Modelled after the Old Farmers’ Almanac, it includes information related to the annual moon calendar (weather forecasts and horoscopes), as well as legends, rituals, herbal secrets, mystic incantations, interviews, and many a curious tale of good and evil. Although it is an annual publication, its subject matter is timeless—only about 15 percent of the content is specific to the date range of each issue.
The theme of Issue 37 (Spring 2018–Spring 2019) is the magic of plants. Also included are the following articles: “Sigil Witchery,” “The Witch of Hadley,” “SeerStones,” “Astrological Plant Remedies,” “Pomba Gira,” “Coffin Ring,” and “Coefficient of Weirdness, Part 2.” – Weiser Books
This is my first time eve checking out Weiser’s Witches’ Almanac, and am I ever impressed! They’re not joking when they say the information in it is timeless. I received this book late last year and have already used a few of the articles for reference. It’s easy to carry around with you, has a great moon calendar, and features everything from sheet music, to artwork, to poems, to Doreen Valiente’s birth chart. Of course, this one is THE MAGIC OF PLANTS so it also talks about individual herbs like Mullein and St John’s Wort, tools used in herbal magic, and spotlights a few famous herbalists and magicians whose practice and legend involve healing.
Possibly my favourite thing about this almanac is that, unlike regular calendars, it’s not split up by the Gregorian months, but by astrological phase. To find today’s date I turn to the Pieces season (February 19 – March 20) calendar and find information about pieces as a sign, the moon phases for this season, and the sign the moon is in, as well as great bits of magickal advice! March 3rd’s was “Renounce bigotry” and today’s is “Call an old friend”. There’s also a blurb about Rhodonite, which is a great crystal for this time of year. So great! Each season has something different, too. Different artwork, or poetry, or plant quotes, or recipes. It’s so well thought out and very very witchy.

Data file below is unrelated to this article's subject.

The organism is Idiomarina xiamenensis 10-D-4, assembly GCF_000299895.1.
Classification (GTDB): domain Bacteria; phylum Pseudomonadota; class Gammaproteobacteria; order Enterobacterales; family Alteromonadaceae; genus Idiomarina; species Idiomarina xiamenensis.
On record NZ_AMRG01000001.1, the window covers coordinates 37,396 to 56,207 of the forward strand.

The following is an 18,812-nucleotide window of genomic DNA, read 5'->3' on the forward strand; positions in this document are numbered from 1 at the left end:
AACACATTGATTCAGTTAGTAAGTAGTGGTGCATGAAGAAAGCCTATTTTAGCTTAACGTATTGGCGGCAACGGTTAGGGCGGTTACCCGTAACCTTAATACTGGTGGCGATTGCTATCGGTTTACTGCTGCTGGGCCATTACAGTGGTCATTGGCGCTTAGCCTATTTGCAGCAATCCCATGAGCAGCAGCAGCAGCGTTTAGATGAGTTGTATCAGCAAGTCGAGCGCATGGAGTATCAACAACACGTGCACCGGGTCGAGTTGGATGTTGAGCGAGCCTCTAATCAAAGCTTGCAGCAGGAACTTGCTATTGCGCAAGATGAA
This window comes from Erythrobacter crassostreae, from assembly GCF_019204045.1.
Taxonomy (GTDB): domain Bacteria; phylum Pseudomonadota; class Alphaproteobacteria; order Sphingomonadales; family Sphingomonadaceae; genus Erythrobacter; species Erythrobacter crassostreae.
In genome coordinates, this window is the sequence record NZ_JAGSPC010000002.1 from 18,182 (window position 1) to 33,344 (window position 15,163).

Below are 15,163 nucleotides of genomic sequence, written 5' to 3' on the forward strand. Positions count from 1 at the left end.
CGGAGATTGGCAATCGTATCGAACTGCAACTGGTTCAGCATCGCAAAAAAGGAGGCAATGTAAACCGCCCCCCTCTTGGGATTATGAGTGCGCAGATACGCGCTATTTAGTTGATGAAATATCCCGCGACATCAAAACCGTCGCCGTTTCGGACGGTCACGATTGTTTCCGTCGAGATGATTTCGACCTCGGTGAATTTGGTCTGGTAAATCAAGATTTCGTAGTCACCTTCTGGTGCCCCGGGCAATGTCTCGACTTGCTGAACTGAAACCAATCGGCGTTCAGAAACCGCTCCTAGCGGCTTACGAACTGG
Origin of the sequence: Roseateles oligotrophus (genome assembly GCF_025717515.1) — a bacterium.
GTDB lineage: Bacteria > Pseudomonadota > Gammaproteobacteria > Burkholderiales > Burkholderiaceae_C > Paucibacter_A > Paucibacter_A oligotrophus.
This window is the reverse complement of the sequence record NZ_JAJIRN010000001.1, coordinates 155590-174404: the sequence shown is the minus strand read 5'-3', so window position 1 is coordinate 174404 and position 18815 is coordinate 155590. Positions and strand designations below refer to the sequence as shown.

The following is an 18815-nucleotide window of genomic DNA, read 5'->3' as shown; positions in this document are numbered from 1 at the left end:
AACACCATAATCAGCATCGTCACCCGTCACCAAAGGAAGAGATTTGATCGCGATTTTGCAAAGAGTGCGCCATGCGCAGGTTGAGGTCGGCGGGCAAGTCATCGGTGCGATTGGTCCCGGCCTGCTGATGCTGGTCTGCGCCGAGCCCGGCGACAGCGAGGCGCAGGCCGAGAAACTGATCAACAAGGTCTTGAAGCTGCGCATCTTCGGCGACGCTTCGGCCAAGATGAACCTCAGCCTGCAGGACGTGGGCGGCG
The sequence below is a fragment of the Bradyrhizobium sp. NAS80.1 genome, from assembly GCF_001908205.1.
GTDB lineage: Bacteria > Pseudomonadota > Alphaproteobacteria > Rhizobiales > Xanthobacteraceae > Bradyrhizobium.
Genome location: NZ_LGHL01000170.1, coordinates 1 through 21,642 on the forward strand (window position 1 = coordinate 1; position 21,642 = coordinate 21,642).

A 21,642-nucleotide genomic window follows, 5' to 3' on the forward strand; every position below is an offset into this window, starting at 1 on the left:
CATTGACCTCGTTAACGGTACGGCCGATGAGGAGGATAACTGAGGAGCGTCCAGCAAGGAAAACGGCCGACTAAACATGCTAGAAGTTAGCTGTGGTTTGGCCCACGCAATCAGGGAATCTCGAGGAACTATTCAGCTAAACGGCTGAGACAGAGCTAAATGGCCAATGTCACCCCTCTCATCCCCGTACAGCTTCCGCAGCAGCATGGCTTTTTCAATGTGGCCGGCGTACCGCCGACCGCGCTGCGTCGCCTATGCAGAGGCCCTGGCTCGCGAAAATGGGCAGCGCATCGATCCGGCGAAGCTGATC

The rest of the book is filled with personal horoscopes, book reviews, and fantastic articles on a wide range of subjects – not just plants! One of these little guides was on gardening by the moon, which I copied right into my garden journal. I’m getting real garden space this year and am planning a witchy garden, and this book has been incredibly helpful in devising a planting schedule and even picking some of the things I want to grow.
One thing I noticed was how well spread out all of the subject matter was – this is so not just for Wiccan witches. There is info about voodoo and hoodoo, kitchen witches, witches who don’t even have a green thumb, witches who work in both rural and urban environments. chinese new year and astrology, Santa Muerte and mexican spirituality, Zen Buddhism, Celtic and Norse magick – you name it.
A lot of the artwork in it is very old – which I loved. Especially when talking about herb magick I like it to have a certain feel to it and this book is old school witchy. Renaissance art, old woodcut prints and herbal drawings, and even a print from an old copy of Alice in Wonderland. The whole thing feels really magickal, and even though the calendar just started a month ago, I’ve been using it since last fall and I no doubt will use it many more times after this year is over.
The Witches’ Almanac is definitely a staple in my daily practice now, and I look forward to getting a new issue every year!
You can buy The Witches’ Almanac Issue 37 (and any other!) from Wesier books, on Amazon.com, or directly from thewitchesalmanac.com and if your local witchy shop sells alamanacs and calendars you should request it!
I’ve been using mine alongside Amy Cesari’s Planner for a Magical 2018 and they work together very well! Check out my review of the planner here.